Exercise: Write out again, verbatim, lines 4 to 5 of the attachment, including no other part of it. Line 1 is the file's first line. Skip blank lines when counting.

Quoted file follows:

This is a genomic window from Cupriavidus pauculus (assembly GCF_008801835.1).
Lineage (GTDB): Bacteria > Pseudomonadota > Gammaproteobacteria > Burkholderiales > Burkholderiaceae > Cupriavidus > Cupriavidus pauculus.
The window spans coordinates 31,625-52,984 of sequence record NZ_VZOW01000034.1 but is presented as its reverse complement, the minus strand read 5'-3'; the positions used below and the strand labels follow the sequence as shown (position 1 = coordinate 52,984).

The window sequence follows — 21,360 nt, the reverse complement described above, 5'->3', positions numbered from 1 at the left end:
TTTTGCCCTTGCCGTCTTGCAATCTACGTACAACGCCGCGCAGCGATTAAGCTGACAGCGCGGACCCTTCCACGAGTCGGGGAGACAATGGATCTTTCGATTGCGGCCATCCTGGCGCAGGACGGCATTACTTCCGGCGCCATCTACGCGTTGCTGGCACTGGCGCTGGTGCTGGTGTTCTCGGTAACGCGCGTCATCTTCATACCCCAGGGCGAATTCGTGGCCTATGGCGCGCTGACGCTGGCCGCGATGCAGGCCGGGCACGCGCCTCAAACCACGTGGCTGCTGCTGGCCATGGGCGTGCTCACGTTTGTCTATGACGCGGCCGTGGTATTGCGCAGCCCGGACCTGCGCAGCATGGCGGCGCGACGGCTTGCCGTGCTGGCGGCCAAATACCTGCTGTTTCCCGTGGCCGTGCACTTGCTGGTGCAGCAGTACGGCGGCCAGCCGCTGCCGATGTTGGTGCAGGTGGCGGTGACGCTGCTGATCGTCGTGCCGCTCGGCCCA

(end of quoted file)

The window sequence follows — 21,360 nt, the reverse complement described above, 5'->3', positions numbered from 1 at the left end:
TTTTGCCCTTGCCGTCTTGCAATCTACGTACAACGCCGCGCAGCGATTAAGCTGACAGCGCGGACCCTTCCACGAGTCGGGGAGACAATGGATCTTTCGATTGCGGCCATCCTGGCGCAGGACGGCATTACTTCCGGCGCCATCTACGCGTTGCTGGCACTGGCGCTGGTGCTGGTGTTCTCGGTAACGCGCGTCATCTTCATACCCCAGGGCGAATTCGTGGCCTATGGCGCGCTGACGCTGGCCGCGATGCAGGCCGGGCACGCGCCTCAAACCACGTGGCTGCTGCTGGCCATGGGCGTGCTCACGTTTGTCTATGACGCGGCCGTGGTATTGCGCAGCCCGGACCTGCGCAGCATGGCGGCGCGACGGCTTGCCGTGCTGGCGGCCAAATACCTGCTGTTTCCCGTGGCCGTGCACTTGCTGGTGCAGCAGTACGGCGGCCAGCCGCTGCCGATGTTGGTGCAGGTGGCGGTGACGCTGCTGATCGTCGTGCCGCTCGGCCCA